Aware of its ephemerality, Loren particularly appreciates clay, which is not often the case with sculptors. Usually it is treated only as a necessary means leading towards working in some other, final material. For our artist, however, the clay cylinder in his Retrospectif represents a “treasure chest” whose value must be deciphered and is only hinted at by the engraved symbol/letter “X” on the top, with which the author identifies himself. It has been his pseudonym ever since the exhibition Model, Model... and the Lost Levels at the Museum of Contemporary Art Zagreb in 2021, and is his humorous reaction to the linguistic complications his surname creates when it comes to global recognition.

Loren’s exploration of the process and way of visualizing artistic language “as the origin of possible associations” is reflected in a series of exquisite charcoal drawings on paper with the unique title Something for Something. Common to all is the depiction of a sphere on a whitish surface, while the backgrounds are articulated with various abstract forms. The sphere as a theme or element of artwork/s was also present at the aforementioned exhibition in Zagreb. Conceptually closest to Loren’s recent work is Model, model..., a series of eighteen drawings from 2019 in which “the motif is (...) a sphere from which various forms evolve in the background while it is ‘thinking’ about them.” And “the forms (...) it is thinking about (are) the sphere, the cone, and the cylinder, to which, according to Paul Cézanne, all nature can be reduced.” And while Model, model... is a rounded, completed work, the artist considers Something for Something as an open-ended work “without a linear script or ending.” The sphere as an idea of ​​a perfect shape that is impossible to form ideally is also here the flywheel of all drawings, the difference being in chance as an important link in each individual realization. During the long process of creation, the artist discerns abstract forms in the background and elaborates them. “Processuality and incompleteness leave the work open for an active role played by the observer or reader. That tendency has also given the work its title: Something for Something.”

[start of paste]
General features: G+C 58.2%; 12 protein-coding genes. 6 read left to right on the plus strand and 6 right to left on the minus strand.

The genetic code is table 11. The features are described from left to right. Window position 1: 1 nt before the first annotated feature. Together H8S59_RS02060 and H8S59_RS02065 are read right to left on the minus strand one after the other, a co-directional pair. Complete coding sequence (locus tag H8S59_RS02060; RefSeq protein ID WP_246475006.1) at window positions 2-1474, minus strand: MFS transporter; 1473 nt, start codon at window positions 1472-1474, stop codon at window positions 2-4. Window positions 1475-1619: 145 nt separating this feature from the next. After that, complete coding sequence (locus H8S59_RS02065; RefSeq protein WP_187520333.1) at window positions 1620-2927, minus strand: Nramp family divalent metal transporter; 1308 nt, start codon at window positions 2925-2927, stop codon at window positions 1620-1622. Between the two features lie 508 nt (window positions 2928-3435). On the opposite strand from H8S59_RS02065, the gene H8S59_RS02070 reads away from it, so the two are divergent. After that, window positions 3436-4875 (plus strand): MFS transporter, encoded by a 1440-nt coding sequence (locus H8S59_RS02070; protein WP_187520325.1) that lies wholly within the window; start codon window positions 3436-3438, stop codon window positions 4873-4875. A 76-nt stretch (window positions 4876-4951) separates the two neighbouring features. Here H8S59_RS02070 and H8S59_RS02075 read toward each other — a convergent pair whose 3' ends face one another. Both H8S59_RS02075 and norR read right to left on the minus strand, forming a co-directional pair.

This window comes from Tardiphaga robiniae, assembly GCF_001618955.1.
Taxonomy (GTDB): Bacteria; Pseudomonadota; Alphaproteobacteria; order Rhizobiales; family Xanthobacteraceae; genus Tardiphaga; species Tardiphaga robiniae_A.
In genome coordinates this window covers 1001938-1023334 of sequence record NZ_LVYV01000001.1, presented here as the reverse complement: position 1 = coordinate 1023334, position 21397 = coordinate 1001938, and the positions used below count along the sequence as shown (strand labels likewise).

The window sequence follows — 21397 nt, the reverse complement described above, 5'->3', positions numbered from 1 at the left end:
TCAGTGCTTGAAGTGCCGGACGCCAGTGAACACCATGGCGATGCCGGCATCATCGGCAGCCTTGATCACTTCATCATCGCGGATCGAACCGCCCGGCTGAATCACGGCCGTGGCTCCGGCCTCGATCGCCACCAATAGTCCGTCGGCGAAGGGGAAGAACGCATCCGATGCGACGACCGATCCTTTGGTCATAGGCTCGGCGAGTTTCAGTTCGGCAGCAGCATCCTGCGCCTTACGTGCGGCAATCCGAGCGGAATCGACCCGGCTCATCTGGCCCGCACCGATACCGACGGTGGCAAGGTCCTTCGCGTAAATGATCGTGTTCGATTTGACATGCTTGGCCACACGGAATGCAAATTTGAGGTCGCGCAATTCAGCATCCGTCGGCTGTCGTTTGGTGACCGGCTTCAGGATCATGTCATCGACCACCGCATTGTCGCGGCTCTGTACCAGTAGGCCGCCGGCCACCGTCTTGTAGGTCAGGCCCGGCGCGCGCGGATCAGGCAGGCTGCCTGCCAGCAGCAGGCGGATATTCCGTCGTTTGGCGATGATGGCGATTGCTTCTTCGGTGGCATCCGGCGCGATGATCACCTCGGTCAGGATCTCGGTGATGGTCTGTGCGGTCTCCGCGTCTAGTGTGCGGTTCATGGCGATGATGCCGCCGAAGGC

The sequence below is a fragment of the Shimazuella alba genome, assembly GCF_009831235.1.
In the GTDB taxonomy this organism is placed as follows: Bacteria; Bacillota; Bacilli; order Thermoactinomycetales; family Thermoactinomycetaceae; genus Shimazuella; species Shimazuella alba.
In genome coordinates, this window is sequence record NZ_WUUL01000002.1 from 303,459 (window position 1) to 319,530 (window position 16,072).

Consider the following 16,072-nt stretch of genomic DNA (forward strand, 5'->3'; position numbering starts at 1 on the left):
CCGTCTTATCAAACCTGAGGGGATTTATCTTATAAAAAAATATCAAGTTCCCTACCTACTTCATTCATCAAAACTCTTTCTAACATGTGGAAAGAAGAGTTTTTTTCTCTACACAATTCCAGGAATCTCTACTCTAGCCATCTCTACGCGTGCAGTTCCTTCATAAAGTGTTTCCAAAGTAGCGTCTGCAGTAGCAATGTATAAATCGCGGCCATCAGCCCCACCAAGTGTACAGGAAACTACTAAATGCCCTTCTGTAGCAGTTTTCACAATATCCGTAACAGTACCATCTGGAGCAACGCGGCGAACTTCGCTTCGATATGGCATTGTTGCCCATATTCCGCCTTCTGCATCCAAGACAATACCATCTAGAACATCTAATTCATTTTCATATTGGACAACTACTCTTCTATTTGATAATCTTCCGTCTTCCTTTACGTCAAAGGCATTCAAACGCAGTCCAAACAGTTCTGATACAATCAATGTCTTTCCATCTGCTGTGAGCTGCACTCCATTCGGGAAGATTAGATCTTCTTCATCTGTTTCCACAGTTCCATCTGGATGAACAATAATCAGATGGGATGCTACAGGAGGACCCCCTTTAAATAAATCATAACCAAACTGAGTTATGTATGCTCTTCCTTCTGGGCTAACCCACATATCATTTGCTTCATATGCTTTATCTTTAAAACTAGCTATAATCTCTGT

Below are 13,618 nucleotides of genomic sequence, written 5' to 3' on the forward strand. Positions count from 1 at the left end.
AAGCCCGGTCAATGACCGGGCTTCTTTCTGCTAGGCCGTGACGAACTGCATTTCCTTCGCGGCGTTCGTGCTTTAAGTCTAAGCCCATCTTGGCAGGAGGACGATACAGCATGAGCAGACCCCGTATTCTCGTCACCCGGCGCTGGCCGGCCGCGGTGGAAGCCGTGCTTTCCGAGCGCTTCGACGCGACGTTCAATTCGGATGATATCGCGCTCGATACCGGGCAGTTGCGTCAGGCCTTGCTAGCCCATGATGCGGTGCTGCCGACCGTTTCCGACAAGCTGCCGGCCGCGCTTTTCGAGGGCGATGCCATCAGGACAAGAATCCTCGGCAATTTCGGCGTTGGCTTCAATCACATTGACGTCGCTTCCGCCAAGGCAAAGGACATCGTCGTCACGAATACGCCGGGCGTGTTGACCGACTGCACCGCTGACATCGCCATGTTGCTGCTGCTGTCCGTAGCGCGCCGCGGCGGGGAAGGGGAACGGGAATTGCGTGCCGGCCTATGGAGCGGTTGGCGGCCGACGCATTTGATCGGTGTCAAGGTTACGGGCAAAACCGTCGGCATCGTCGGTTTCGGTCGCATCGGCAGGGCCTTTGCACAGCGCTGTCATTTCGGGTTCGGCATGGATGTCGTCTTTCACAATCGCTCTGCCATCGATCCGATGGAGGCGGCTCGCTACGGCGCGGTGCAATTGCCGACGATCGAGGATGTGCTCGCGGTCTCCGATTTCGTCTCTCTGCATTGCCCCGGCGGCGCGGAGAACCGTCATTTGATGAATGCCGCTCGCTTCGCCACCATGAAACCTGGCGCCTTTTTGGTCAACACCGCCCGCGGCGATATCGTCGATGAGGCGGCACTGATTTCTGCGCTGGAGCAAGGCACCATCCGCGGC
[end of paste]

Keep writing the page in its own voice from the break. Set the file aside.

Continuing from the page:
Loren Živković Kuljiš (b. 1973 in Split) graduated in sculpture from the Academy of Fine Arts in Zagreb in 1997, in the class of Prof Stipe Sikirica. He was an artist in residence in San Francisco in 2000, and held lectures to students at The California College of Arts and Crafts (CCAC) and at UC Berkeley. Since 2007, he has been teaching at the Sculpture Department of the Academy of Fine Arts in Split. He has presented his work at some twenty solo and a number of group exhibitions in Croatia and abroad. He is the author of the monument to Tonči Petrasov Marović at Sustipan in Split (2019). He won the Third Prize (with Ana Šverko) in the Competition for the Monument to Jakov Gotovac in Split (2009) and the Third Prize (with Ana Šverko) in the Competition for the Statue in the Entrance Hall of the Faculty of Economics in Split (2004). He has won several professional awards, including one of the three equivalent awards at the 7th Triennial of Croatian Sculpture (2000) and one of the three equivalent awards at the 38th Split Salon (2013). His artworks are part of the permanent collection of the Museum of Fine Arts in Split and the Glyptotheque of the Croatian Academy of Sciences and Arts in Zagreb.